When to use active crossover?

Discussion in 'Home Theater Projects' started by Ryan Leemhuis, Feb 1, 2005.

  1. Ryan Leemhuis

    Ryan Leemhuis Second Unit

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    I am reading an artical that says that he always uses active crossovers with his speakers. However, I don't think I have ever seen a non-subwoofer speaker with an active crossover. Can anyone please help explain to me what the advantages are and when they are generally used?
     
  2. George Hall

    George Hall Agent

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    I posted this a bit ago in the speaker forum...
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    The performance advantages are due to the following reasons -

    1 No passive x-over. Because most high quality powered monitors are bi-amplified (or tri-amplified), no passive crossover is used. Passive crossovers suffer from insertion loss, meaning they can reduce system efficiency by 3 to 6dB. Because all the crossover components in a typical powered speaker are active, their is no insertion loss. Meaning more actual power goes to driving the speakers. This means that a 50-Watt amp driving a driver directly would have an equivalent output to a 100-watt amp driving a passive x-over / driver.

    2 Powered monitors typically has more refined response (both on and off axis). Because a bi-amplified powered monitor uses an active x-over, it is much easier to create the proper crossover and add EQ to get the response "just right".

    3 Amplifiers can be perfectly designed for the drivers being used. This typically greatly increases reliability and overall system performance.

    Again, there are many benefits to going powered. Having said that, there are some reasons they may not be as popular for consumer applications. This because of the following reasons -

    1 Each speaker needs power. This may not be a big deal for some, but especially for surround speakers, it can be problematic.

    2 Because there is such a lack of understanding about the benefits of powered monitors in the consumer market place and because many dealers have a vested interest in selling separate amplifiers, it has made it very challenging to communicate the advantages of powered speakers to consumers.

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    If you google on the subject, you will find many articles on active speakers. Secrets has a good article of the pros and cons of this approach.

    There are some that may refute these advantages, with the truth being in the sound of the speaker. If it sounds good to you, then that is all that counts with the design.
     
  3. Ryan Leemhuis

    Ryan Leemhuis Second Unit

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    not on topic but I hope to avoid making a new topic altogether for another question...if I use a Zobel network to make the impedence of the speaker more constant at higher frequencies...it says it drops the nominal impedence. Is this drop enough that it could be a problem for a $150 kenwood amp?

    Secondly, Most of vifa's tweeters are not shielded. Will this bring any problems when making home theater speakers? What is the approximate range of the magnetic field of the magnets of the D25?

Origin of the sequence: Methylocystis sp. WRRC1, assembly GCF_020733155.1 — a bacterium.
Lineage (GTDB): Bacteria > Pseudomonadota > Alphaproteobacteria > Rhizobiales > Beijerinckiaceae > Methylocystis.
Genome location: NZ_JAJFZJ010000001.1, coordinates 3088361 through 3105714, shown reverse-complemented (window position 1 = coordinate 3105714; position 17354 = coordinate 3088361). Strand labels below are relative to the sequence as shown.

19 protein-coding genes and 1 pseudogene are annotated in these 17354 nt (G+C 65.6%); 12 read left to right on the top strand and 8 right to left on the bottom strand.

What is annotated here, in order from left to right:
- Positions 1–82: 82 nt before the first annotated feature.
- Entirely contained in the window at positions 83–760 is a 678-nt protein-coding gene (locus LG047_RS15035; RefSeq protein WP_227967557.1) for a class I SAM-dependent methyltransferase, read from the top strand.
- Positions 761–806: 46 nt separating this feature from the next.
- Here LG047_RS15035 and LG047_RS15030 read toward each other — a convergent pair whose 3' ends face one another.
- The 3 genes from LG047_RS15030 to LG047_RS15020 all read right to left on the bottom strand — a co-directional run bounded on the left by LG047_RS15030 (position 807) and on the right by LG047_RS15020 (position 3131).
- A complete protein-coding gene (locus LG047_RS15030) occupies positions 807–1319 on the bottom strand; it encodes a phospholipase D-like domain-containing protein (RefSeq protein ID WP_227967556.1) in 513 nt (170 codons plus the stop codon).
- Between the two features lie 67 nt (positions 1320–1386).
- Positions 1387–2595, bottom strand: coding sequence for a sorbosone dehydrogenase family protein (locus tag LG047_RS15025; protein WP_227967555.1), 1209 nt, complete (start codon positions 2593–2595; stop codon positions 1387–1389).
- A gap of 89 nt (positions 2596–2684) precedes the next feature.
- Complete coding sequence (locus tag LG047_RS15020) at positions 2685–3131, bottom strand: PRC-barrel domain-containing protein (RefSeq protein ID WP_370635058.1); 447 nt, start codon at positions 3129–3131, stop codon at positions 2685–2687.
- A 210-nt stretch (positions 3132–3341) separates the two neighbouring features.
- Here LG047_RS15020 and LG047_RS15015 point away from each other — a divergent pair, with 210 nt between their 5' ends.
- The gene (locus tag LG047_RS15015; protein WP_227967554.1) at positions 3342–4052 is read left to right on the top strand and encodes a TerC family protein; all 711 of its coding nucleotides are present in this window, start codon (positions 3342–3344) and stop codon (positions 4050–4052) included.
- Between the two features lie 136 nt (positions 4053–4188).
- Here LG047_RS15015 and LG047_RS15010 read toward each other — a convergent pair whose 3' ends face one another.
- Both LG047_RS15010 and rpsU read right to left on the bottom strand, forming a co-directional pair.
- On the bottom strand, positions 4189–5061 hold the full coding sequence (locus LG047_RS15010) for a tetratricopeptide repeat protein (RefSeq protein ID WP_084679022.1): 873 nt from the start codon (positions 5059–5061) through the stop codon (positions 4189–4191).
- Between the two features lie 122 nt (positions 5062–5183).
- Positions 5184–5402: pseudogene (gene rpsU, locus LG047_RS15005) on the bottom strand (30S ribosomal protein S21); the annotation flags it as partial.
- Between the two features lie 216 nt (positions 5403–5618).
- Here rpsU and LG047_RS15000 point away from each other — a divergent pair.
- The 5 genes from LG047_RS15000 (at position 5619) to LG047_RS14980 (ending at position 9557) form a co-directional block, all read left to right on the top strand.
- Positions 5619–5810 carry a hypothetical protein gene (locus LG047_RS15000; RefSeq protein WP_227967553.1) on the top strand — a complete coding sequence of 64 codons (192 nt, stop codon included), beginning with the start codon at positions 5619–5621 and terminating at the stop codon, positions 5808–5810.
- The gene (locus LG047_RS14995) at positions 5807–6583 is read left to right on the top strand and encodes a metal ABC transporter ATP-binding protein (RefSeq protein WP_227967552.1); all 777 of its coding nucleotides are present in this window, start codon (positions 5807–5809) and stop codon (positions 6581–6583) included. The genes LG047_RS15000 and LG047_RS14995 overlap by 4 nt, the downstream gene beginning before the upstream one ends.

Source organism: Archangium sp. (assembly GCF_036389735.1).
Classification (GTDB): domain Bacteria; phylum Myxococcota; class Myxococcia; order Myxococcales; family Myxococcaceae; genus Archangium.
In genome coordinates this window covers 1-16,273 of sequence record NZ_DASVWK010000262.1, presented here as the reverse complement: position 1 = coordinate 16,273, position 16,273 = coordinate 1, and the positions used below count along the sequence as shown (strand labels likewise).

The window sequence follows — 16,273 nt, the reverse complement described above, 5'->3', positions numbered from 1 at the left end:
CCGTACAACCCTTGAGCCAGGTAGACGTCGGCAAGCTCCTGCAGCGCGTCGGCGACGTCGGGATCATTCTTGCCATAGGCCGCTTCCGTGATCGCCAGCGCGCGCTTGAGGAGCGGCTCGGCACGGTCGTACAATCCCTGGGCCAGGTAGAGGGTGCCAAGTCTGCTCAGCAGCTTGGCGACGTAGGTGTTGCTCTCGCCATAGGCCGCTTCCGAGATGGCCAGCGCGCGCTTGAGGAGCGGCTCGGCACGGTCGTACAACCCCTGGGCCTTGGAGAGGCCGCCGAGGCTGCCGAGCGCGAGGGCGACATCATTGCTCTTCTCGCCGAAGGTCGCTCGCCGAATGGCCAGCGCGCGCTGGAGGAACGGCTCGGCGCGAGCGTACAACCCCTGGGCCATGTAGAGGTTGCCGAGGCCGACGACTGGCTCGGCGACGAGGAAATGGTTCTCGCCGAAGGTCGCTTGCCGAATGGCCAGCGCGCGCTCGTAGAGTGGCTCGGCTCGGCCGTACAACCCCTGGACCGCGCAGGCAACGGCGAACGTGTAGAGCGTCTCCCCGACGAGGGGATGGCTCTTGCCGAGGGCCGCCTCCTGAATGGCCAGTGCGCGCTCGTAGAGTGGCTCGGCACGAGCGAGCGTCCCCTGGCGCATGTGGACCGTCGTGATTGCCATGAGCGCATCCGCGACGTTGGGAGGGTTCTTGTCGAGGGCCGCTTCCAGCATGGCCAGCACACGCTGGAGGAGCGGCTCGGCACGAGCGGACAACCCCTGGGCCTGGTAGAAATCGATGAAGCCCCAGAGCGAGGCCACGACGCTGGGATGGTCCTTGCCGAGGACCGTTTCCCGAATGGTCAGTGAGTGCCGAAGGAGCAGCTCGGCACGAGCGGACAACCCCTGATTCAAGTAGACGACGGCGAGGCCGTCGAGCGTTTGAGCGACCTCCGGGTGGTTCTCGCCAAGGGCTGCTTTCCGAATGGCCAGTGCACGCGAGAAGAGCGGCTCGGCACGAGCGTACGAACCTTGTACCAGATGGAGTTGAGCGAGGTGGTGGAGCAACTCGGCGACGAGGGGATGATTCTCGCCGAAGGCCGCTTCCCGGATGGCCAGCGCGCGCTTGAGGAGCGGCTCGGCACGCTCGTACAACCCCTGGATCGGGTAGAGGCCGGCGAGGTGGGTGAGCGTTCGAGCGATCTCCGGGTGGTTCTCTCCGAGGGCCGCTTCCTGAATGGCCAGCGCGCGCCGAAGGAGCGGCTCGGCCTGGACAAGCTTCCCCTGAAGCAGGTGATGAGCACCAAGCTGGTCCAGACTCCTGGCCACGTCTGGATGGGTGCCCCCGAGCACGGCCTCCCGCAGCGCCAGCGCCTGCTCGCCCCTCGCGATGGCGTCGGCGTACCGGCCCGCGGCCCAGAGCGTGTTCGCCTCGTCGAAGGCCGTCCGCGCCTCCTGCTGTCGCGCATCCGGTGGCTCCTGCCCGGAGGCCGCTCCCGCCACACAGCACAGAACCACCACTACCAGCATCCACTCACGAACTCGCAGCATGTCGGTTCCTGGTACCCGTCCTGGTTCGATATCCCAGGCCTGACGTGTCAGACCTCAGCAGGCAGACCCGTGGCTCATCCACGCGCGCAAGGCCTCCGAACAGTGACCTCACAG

4. Drew Eckhardt

    Drew Eckhardt Stunt Coordinator

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    I use actively tri-amplified main speakers, with a cross-over on top of the amplifiers rather than built into a powered speaker.

    Since they opperate into purely resistive impedances text book cross-over designs have the intended frequency response. This doesn't change with output level as it does with passive cross-overs (voice coil resistance changes with temperature, inductance changes with motion).

    The drivers can be electronically time-aligned at their cross-over frequencies so the peak output is on-axis and the baffle shape can be whatever it needs to be for the best polar response.

    Low power 1% resistors and 2% capacitors are inexpensive. It doesn't cost much to get an effectively perfect match between channels wich provides better imaging.

    Active cross-overs let you use drivers with wildly different sensitivities (say 88dB/2.83V in the midrange and nearly 100dB/2.83V in the upper bass) to reach your output goals without wasting amplifier power on attenuation. While this may not work for test signals, it's fine for music where there's more low frequency content.

    The same applies where sensitivity changes across the frequency range. A conventional speaker may knock 5dB (waste 3/4 of the amplifier power) off at high frequencies to compensate for the drop at low frequencies due to baffle step.

    When a bass note causes clipping the higher frequency drivers don't get any garbage and the sound is less objectionable (perhaps un-noticeable).

    You need smaller amplifiers to get the same output. Playing equal loudness high and low tones you get the same output with 100W each as you'd have with 400W into a passive speaker.

    Market acceptance is the only place passive cross-overs win as you move away from inexpensive gear.
     
  5. Ryan Leemhuis

    Ryan Leemhuis Second Unit

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    Thanks for the explanation. If anyone can answer any of the off topic questions in my previous post please do.
     

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